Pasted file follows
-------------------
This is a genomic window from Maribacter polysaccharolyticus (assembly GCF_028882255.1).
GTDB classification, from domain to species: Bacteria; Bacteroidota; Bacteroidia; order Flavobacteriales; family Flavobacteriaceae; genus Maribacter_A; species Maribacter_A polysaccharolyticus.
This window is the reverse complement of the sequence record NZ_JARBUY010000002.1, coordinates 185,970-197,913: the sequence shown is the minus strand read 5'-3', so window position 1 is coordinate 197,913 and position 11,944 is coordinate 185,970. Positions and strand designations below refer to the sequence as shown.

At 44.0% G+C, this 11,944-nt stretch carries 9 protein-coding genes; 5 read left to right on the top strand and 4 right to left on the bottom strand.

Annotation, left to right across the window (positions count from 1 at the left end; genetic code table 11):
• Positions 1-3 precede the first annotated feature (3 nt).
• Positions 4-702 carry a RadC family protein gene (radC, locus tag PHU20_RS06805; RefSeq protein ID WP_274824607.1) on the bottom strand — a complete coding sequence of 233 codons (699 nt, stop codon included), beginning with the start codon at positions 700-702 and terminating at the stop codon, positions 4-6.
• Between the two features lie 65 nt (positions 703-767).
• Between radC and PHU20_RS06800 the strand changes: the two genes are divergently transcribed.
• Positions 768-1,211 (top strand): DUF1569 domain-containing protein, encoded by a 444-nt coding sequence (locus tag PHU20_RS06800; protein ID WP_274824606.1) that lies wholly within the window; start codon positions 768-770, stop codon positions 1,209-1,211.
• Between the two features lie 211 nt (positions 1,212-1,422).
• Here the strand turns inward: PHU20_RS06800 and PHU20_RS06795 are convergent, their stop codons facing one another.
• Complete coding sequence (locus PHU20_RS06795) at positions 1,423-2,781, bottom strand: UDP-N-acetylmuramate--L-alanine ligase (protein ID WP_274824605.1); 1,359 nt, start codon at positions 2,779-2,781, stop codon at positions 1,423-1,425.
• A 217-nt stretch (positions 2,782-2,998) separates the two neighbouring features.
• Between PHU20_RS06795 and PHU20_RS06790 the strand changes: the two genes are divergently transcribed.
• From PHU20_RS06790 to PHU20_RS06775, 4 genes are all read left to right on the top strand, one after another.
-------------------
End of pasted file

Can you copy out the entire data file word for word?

This is a genomic window from Maribacter polysaccharolyticus (assembly GCF_028882255.1).
GTDB classification, from domain to species: Bacteria; Bacteroidota; Bacteroidia; order Flavobacteriales; family Flavobacteriaceae; genus Maribacter_A; species Maribacter_A polysaccharolyticus.
This window is the reverse complement of the sequence record NZ_JARBUY010000002.1, coordinates 185,970-197,913: the sequence shown is the minus strand read 5'-3', so window position 1 is coordinate 197,913 and position 11,944 is coordinate 185,970. Positions and strand designations below refer to the sequence as shown.

At 44.0% G+C, this 11,944-nt stretch carries 9 protein-coding genes; 5 read left to right on the top strand and 4 right to left on the bottom strand.

Annotation, left to right across the window (positions count from 1 at the left end; genetic code table 11):
• Positions 1-3 precede the first annotated feature (3 nt).
• Positions 4-702 carry a RadC family protein gene (radC, locus tag PHU20_RS06805; RefSeq protein ID WP_274824607.1) on the bottom strand — a complete coding sequence of 233 codons (699 nt, stop codon included), beginning with the start codon at positions 700-702 and terminating at the stop codon, positions 4-6.
• Between the two features lie 65 nt (positions 703-767).
• Between radC and PHU20_RS06800 the strand changes: the two genes are divergently transcribed.
• Positions 768-1,211 (top strand): DUF1569 domain-containing protein, encoded by a 444-nt coding sequence (locus tag PHU20_RS06800; protein ID WP_274824606.1) that lies wholly within the window; start codon positions 768-770, stop codon positions 1,209-1,211.
• Between the two features lie 211 nt (positions 1,212-1,422).
• Here the strand turns inward: PHU20_RS06800 and PHU20_RS06795 are convergent, their stop codons facing one another.
• Complete coding sequence (locus PHU20_RS06795) at positions 1,423-2,781, bottom strand: UDP-N-acetylmuramate--L-alanine ligase (protein ID WP_274824605.1); 1,359 nt, start codon at positions 2,779-2,781, stop codon at positions 1,423-1,425.
• A 217-nt stretch (positions 2,782-2,998) separates the two neighbouring features.
• Between PHU20_RS06795 and PHU20_RS06790 the strand changes: the two genes are divergently transcribed.
• From PHU20_RS06790 to PHU20_RS06775, 4 genes are all read left to right on the top strand, one after another.